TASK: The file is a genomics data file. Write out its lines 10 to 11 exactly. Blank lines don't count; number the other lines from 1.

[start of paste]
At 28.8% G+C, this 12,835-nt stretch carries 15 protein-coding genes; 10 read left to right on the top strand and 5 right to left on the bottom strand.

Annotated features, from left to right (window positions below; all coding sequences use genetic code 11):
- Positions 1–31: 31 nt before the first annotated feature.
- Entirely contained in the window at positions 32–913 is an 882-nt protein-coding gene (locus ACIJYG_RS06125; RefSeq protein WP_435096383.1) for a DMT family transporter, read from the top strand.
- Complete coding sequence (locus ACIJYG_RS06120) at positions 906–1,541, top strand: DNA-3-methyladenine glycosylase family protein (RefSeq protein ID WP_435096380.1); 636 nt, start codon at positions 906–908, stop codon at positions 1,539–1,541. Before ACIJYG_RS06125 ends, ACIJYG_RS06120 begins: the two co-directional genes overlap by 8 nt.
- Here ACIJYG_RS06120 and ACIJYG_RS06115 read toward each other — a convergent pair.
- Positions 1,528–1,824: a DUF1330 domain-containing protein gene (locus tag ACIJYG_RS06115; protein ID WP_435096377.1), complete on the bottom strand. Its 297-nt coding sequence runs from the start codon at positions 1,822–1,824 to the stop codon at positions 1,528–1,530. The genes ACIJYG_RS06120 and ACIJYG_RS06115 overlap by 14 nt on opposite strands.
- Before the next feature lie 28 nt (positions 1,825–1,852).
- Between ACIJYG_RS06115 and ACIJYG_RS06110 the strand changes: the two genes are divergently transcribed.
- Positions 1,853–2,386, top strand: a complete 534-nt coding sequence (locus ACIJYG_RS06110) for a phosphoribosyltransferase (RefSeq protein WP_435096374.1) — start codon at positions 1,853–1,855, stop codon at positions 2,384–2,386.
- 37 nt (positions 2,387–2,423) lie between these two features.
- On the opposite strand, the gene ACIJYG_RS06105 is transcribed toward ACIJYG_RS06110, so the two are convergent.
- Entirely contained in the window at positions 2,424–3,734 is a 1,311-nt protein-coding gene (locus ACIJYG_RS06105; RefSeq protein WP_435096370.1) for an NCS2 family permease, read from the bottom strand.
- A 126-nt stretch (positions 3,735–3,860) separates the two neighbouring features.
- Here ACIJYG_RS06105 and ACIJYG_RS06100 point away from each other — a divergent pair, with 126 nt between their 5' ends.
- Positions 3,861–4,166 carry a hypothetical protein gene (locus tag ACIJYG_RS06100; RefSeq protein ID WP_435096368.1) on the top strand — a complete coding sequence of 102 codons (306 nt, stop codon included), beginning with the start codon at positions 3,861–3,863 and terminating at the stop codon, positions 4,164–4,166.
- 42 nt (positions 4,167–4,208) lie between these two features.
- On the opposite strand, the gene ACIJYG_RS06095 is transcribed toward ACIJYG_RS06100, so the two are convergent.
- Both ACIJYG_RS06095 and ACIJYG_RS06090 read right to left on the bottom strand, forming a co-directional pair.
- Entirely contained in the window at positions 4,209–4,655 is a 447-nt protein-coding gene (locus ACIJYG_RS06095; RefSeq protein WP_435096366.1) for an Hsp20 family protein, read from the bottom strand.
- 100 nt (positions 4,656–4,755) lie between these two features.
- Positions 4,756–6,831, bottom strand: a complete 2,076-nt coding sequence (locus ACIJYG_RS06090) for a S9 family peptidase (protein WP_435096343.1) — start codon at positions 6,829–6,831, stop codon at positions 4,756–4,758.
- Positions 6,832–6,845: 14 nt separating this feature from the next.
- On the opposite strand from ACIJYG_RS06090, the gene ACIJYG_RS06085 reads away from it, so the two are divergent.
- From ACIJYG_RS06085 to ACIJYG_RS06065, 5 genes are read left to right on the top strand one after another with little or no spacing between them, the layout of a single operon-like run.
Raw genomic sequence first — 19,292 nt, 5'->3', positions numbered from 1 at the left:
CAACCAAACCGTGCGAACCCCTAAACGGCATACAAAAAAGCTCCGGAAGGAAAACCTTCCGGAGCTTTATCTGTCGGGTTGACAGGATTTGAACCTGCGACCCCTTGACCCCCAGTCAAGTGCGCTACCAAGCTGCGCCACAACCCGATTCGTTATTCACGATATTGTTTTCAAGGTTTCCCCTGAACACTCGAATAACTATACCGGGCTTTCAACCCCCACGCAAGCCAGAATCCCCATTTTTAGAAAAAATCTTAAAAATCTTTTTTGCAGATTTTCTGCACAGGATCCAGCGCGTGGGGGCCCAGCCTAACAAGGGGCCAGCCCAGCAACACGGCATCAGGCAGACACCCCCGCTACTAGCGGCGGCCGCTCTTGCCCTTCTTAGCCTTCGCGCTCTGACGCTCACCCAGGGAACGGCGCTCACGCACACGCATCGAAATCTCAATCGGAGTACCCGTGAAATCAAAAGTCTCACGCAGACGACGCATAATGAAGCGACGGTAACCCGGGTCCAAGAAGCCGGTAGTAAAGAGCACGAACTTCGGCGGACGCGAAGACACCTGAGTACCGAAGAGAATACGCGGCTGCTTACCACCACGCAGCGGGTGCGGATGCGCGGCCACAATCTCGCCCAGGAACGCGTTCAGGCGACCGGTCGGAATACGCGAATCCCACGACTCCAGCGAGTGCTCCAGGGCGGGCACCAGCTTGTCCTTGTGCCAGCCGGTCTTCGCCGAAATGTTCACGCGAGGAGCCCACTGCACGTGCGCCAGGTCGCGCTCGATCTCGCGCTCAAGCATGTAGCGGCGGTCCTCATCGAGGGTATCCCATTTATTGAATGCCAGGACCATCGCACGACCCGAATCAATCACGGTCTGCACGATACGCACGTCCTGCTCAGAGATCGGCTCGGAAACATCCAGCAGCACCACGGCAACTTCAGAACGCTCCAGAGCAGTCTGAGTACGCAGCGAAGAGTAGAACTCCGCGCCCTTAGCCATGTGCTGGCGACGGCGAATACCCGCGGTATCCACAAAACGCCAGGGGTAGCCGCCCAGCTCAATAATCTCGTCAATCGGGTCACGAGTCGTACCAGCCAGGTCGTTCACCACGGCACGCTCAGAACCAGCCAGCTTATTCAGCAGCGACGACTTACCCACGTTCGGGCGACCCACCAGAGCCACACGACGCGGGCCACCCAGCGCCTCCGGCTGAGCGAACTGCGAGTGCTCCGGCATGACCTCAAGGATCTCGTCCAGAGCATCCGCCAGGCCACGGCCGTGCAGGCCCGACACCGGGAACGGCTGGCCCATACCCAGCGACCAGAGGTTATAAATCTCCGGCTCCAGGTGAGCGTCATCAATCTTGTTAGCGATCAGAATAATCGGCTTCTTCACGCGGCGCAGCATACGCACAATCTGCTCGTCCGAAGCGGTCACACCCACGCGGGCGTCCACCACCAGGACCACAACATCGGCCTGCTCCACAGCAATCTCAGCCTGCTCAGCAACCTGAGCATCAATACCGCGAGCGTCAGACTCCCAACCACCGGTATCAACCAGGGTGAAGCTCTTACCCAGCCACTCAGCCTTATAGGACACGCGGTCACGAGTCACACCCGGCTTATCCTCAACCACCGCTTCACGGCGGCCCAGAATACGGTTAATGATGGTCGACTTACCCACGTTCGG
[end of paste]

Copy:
- Positions 1,853–2,386, top strand: a complete 534-nt coding sequence (locus ACIJYG_RS06110) for a phosphoribosyltransferase (RefSeq protein WP_435096374.1) — start codon at positions 1,853–1,855, stop codon at positions 2,384–2,386.
- 37 nt (positions 2,387–2,423) lie between these two features.